In the 20th Century, music was by and large described in broad strokes via genres like rock, country, rap, jazz, metal, etc. In the 21st Century, it’s all about them microgenres. I C O N I C, the latest release from wide spectrum music clearinghouse Let’s Talk Figures (LTF), got you on them for sure, fam. A collaboration between LTF mastermind and all around musical wunderkind Bob Icon, aka LRG, and prolific pizza aficionado Cody Troglin, aka PZA, I C O N I C’s self-titled debut is an ultramodern and especially postmodern affair from start to finish, covering the sounds of vaporwave, trap, vaportrap, cloud rap, lo-fi house, dream pop, mallsoft, and probably most importantly Troglin’s personal invention, #pizzawave, surely in addition to other styles possibly too obscure and clandestine to be mentioned in print.
Though it might not sound like it to a preponderance of Gen X or boomer ears, I C O N I C is very much a move into the territory of the mainstream by its millennial proprietors. You can hear this kind of music in most clubs where the majority of patrons are under 25, exemplified by artists like Migos, Young Thug, Gucci Mane, Yung Lean, BONES, and many others whom both members of I C O N I C are admittedly fans of and identify as influences. The use of autotune is relentless, though it’s also very effective. It’s rap and pop for the youth of today and part of a cultural movement away from your father’s norms and conventions.
Despite its modernity, I C O N I C has an almost codependent relationship with nostalgia, albeit in a highly surrealistic manner. Fans of The Legend of Zelda will instantly recognize the interpolation of the Fairy Fountain Theme that serves as the foundation of “Nike Flip Flops”. One of the album’s standout tracks, “Terrorist”, harkens back to the Dubya Administration and the early days of the War on Terror by extensively sampling President Bush and referring to 9/11 conspiracy theories, though this is done in an ostensibly ironic manner, another I C O N I C hallmark. More on that in a minute. Vaporwave itself, of which PZA’s pizzawave (not to be confused with pizzaGATE) is a direct offshoot, is aesthetically an aberrant appropriation of the culture of the ‘80s and ‘90s, aka the childhoods of most vaporwave artists, and there are consequently shout-outs to pop culture touchstones like Disneyland, Nintendo, meme iconography (pun intended), Mountain Dew, and naturally, pizza.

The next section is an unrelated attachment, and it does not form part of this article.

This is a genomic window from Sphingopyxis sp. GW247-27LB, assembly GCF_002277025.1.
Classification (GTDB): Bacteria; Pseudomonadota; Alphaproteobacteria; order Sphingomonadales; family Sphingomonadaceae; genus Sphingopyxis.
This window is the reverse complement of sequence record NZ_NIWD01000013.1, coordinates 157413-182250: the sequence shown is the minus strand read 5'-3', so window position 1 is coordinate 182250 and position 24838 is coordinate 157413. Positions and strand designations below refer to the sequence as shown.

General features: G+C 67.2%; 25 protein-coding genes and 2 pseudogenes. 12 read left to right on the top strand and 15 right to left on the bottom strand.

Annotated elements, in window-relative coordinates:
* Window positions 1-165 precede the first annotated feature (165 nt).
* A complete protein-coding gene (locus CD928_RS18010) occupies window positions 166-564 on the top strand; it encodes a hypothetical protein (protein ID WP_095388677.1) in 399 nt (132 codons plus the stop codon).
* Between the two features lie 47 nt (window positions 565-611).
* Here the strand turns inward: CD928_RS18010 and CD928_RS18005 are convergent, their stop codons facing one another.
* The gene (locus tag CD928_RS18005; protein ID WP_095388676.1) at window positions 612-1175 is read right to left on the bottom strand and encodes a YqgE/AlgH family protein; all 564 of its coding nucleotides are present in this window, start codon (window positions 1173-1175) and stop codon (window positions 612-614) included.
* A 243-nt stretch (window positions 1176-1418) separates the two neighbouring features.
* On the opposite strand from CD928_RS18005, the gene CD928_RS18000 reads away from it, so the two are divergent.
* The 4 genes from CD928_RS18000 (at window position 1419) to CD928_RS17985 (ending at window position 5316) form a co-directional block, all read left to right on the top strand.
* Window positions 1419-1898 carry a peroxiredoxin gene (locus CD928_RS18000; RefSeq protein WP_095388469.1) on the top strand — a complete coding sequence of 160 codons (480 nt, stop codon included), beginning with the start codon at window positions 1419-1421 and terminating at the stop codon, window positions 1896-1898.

The bulk of I C O N I C was recorded last summer, and a lot has happened culturally since then that might shift the way some of the album’s themes are interpreted by anyone paying close attention to the lyrics. Idiosyncratic references aside, the songs largely deal with the standard hip hop fare of sex and drugs. Although some of this is done with a healthy dose of irony and perhaps some introspection and self-indictment, it probably shouldn’t be taken too seriously or too literally. Part of being an artist is making a statement that is not necessarily an advocacy but gives the audience an opportunity to decide what it means for themselves and address how it may or may not resonate within their own lives.
However, this is ultimately a record that is very plainly intended to be fun and serve as a soundtrack for partying, and as such it doesn’t feature an abundance of positively pensive moments. So, if you’re looking for some new tracks to listen to while raising hell you should head over to letstalkfigures.bandcamp.com and give it a download. Most of the lyrics are there to promote the party and serve the strongest aspect of the album, its production and beats. That makes a lot of sense considering that it was made by two veteran producers of electronic music. It’s not a Bob Dylan record, you don’t need to geek out on the lyrics to dance to this music and have a good time. Overall, it’s p dope, v sick, lit af.
Dave Morris is the Features Editor of Shindigmusic. He has written for the Arkansas Times, the Fayetteville Flyer, the Idle Class, and Fayettesound. His academic writing is featured in the book “First Amendment Studies in Arkansas”. He holds an M.A. in Rhetoric from the University of Arkansas and is a recipient of the Richard S. Arnold Prize in First Amendment Studies. He also attended Marquette University Law School. He currently performs with post-punk band The Inner Party when he is not dealing with his foolish cats or engaging in a shameful array of other geeky pursuits.